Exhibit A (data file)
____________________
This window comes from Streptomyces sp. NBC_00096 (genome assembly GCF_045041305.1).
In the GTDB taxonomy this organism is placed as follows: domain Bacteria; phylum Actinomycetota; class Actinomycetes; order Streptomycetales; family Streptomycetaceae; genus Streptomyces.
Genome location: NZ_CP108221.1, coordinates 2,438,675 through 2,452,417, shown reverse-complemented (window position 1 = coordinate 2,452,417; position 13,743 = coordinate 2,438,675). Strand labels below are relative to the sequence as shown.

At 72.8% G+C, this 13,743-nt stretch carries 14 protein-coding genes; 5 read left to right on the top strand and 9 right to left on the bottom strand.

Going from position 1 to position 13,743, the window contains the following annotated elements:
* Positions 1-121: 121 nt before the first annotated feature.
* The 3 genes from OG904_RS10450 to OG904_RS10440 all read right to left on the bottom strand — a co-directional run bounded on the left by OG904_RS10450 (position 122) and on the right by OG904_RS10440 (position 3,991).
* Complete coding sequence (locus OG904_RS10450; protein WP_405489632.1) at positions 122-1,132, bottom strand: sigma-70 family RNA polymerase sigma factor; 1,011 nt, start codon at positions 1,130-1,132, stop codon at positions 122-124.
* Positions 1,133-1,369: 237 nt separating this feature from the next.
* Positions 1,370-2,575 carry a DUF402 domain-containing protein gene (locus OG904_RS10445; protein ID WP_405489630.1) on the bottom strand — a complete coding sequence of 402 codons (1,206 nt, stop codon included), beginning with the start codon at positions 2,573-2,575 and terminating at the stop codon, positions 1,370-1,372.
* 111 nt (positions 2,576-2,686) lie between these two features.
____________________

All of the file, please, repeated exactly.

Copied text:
This window comes from Streptomyces sp. NBC_00096 (genome assembly GCF_045041305.1).
In the GTDB taxonomy this organism is placed as follows: domain Bacteria; phylum Actinomycetota; class Actinomycetes; order Streptomycetales; family Streptomycetaceae; genus Streptomyces.
Genome location: NZ_CP108221.1, coordinates 2,438,675 through 2,452,417, shown reverse-complemented (window position 1 = coordinate 2,452,417; position 13,743 = coordinate 2,438,675). Strand labels below are relative to the sequence as shown.

At 72.8% G+C, this 13,743-nt stretch carries 14 protein-coding genes; 5 read left to right on the top strand and 9 right to left on the bottom strand.

Going from position 1 to position 13,743, the window contains the following annotated elements:
* Positions 1-121: 121 nt before the first annotated feature.
* The 3 genes from OG904_RS10450 to OG904_RS10440 all read right to left on the bottom strand — a co-directional run bounded on the left by OG904_RS10450 (position 122) and on the right by OG904_RS10440 (position 3,991).
* Complete coding sequence (locus OG904_RS10450; protein WP_405489632.1) at positions 122-1,132, bottom strand: sigma-70 family RNA polymerase sigma factor; 1,011 nt, start codon at positions 1,130-1,132, stop codon at positions 122-124.
* Positions 1,133-1,369: 237 nt separating this feature from the next.
* Positions 1,370-2,575 carry a DUF402 domain-containing protein gene (locus OG904_RS10445; protein ID WP_405489630.1) on the bottom strand — a complete coding sequence of 402 codons (1,206 nt, stop codon included), beginning with the start codon at positions 2,573-2,575 and terminating at the stop codon, positions 1,370-1,372.
* 111 nt (positions 2,576-2,686) lie between these two features.